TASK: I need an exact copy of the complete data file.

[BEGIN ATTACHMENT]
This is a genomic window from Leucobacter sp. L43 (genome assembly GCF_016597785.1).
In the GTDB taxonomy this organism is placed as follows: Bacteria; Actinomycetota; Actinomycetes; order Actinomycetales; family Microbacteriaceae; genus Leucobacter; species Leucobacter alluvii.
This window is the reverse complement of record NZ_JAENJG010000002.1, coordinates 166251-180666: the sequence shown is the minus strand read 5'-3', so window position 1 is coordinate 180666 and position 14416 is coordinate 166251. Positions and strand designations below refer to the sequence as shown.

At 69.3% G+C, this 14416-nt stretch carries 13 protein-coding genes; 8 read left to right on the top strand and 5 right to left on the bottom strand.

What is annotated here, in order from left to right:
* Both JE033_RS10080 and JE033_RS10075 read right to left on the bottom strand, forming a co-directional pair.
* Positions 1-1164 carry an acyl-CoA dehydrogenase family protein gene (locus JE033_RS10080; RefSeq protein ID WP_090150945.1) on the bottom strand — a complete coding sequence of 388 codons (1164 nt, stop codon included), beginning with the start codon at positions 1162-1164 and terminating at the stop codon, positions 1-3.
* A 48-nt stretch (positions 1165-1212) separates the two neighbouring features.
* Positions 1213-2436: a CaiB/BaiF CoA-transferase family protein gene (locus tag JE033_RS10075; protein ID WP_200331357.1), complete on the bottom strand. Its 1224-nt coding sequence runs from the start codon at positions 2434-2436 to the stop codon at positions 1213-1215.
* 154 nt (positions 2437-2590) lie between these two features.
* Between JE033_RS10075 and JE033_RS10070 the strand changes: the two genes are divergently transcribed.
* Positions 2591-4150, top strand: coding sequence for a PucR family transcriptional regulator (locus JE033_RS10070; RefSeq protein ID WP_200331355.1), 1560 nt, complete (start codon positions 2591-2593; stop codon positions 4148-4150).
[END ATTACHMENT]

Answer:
This is a genomic window from Leucobacter sp. L43 (genome assembly GCF_016597785.1).
In the GTDB taxonomy this organism is placed as follows: Bacteria; Actinomycetota; Actinomycetes; order Actinomycetales; family Microbacteriaceae; genus Leucobacter; species Leucobacter alluvii.
This window is the reverse complement of record NZ_JAENJG010000002.1, coordinates 166251-180666: the sequence shown is the minus strand read 5'-3', so window position 1 is coordinate 180666 and position 14416 is coordinate 166251. Positions and strand designations below refer to the sequence as shown.

At 69.3% G+C, this 14416-nt stretch carries 13 protein-coding genes; 8 read left to right on the top strand and 5 right to left on the bottom strand.

What is annotated here, in order from left to right:
* Both JE033_RS10080 and JE033_RS10075 read right to left on the bottom strand, forming a co-directional pair.
* Positions 1-1164 carry an acyl-CoA dehydrogenase family protein gene (locus JE033_RS10080; RefSeq protein ID WP_090150945.1) on the bottom strand — a complete coding sequence of 388 codons (1164 nt, stop codon included), beginning with the start codon at positions 1162-1164 and terminating at the stop codon, positions 1-3.
* A 48-nt stretch (positions 1165-1212) separates the two neighbouring features.
* Positions 1213-2436: a CaiB/BaiF CoA-transferase family protein gene (locus tag JE033_RS10075; protein ID WP_200331357.1), complete on the bottom strand. Its 1224-nt coding sequence runs from the start codon at positions 2434-2436 to the stop codon at positions 1213-1215.
* 154 nt (positions 2437-2590) lie between these two features.
* Between JE033_RS10075 and JE033_RS10070 the strand changes: the two genes are divergently transcribed.
* Positions 2591-4150, top strand: coding sequence for a PucR family transcriptional regulator (locus JE033_RS10070; RefSeq protein ID WP_200331355.1), 1560 nt, complete (start codon positions 2591-2593; stop codon positions 4148-4150).